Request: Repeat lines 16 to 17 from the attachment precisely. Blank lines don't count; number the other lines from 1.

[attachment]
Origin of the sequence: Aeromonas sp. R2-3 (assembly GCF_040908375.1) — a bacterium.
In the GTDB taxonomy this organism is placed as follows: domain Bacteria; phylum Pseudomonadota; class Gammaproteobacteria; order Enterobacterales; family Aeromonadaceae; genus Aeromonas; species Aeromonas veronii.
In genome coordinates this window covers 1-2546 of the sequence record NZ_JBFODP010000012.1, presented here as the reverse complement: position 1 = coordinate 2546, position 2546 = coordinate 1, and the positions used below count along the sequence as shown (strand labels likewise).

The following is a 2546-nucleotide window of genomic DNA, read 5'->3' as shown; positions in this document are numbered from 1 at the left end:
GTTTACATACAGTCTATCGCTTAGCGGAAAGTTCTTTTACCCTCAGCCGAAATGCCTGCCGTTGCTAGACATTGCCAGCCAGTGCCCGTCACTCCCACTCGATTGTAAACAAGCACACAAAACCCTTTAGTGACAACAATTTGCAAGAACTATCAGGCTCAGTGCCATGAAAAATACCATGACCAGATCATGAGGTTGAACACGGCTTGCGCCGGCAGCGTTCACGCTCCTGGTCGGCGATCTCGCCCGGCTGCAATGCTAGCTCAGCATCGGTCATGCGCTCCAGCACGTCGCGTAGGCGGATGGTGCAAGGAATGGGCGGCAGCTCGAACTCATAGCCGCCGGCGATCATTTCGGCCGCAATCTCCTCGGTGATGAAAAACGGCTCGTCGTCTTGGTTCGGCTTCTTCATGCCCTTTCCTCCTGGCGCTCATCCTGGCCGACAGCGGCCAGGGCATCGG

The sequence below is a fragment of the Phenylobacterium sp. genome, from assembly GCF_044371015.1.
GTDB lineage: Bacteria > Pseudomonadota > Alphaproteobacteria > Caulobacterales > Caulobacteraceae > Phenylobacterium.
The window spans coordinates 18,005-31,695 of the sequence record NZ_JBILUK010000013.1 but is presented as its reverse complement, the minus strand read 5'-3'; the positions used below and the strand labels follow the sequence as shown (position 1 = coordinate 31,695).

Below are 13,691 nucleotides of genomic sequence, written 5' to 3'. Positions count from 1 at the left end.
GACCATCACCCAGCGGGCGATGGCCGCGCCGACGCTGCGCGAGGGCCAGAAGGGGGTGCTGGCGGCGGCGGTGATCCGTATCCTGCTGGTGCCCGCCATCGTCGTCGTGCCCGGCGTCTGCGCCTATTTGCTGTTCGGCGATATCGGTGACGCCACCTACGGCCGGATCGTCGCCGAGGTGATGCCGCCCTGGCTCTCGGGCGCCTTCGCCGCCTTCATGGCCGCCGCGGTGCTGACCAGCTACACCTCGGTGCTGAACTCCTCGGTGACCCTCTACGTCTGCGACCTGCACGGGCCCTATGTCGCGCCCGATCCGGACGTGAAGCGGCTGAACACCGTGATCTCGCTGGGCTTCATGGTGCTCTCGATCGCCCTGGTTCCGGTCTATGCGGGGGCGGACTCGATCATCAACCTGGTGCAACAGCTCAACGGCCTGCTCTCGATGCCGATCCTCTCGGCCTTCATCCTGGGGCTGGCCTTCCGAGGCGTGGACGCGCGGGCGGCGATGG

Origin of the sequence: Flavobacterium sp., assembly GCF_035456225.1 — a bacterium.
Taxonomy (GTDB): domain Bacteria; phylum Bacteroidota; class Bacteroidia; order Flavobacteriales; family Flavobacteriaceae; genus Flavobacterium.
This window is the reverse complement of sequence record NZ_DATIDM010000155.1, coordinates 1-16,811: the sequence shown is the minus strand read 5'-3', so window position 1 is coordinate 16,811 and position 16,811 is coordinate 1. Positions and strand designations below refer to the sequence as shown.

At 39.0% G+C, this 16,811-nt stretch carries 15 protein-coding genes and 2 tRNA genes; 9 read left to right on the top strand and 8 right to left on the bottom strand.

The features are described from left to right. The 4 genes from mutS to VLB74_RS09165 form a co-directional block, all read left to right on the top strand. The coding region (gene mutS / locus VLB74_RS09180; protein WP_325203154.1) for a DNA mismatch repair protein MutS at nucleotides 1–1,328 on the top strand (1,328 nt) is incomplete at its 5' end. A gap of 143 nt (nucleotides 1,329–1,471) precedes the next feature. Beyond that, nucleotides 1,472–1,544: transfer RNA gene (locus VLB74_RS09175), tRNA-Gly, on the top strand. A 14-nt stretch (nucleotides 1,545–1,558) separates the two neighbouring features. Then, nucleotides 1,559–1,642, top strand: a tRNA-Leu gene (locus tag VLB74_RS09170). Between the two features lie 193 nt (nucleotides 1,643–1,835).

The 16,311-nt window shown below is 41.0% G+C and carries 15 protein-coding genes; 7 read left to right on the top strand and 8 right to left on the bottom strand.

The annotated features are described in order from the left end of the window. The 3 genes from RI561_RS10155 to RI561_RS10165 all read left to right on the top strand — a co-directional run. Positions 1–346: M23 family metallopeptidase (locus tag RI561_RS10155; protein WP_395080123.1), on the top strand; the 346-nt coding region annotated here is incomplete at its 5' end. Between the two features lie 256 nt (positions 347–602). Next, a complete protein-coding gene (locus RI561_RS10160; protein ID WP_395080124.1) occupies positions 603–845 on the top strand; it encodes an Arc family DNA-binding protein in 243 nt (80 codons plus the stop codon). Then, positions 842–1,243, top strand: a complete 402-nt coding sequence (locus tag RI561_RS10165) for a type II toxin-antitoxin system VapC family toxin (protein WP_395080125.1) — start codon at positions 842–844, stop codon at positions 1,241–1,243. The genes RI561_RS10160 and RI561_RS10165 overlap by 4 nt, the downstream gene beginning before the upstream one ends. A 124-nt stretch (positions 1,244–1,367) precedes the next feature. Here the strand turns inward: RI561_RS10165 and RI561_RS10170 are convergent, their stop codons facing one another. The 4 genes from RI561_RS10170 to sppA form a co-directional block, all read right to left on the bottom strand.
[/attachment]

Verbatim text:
The 16,311-nt window shown below is 41.0% G+C and carries 15 protein-coding genes; 7 read left to right on the top strand and 8 right to left on the bottom strand.

The annotated features are described in order from the left end of the window. The 3 genes from RI561_RS10155 to RI561_RS10165 all read left to right on the top strand — a co-directional run. Positions 1–346: M23 family metallopeptidase (locus tag RI561_RS10155; protein WP_395080123.1), on the top strand; the 346-nt coding region annotated here is incomplete at its 5' end. Between the two features lie 256 nt (positions 347–602). Next, a complete protein-coding gene (locus RI561_RS10160; protein ID WP_395080124.1) occupies positions 603–845 on the top strand; it encodes an Arc family DNA-binding protein in 243 nt (80 codons plus the stop codon). Then, positions 842–1,243, top strand: a complete 402-nt coding sequence (locus tag RI561_RS10165) for a type II toxin-antitoxin system VapC family toxin (protein WP_395080125.1) — start codon at positions 842–844, stop codon at positions 1,241–1,243. The genes RI561_RS10160 and RI561_RS10165 overlap by 4 nt, the downstream gene beginning before the upstream one ends. A 124-nt stretch (positions 1,244–1,367) precedes the next feature. Here the strand turns inward: RI561_RS10165 and RI561_RS10170 are convergent, their stop codons facing one another. The 4 genes from RI561_RS10170 to sppA form a co-directional block, all read right to left on the bottom strand.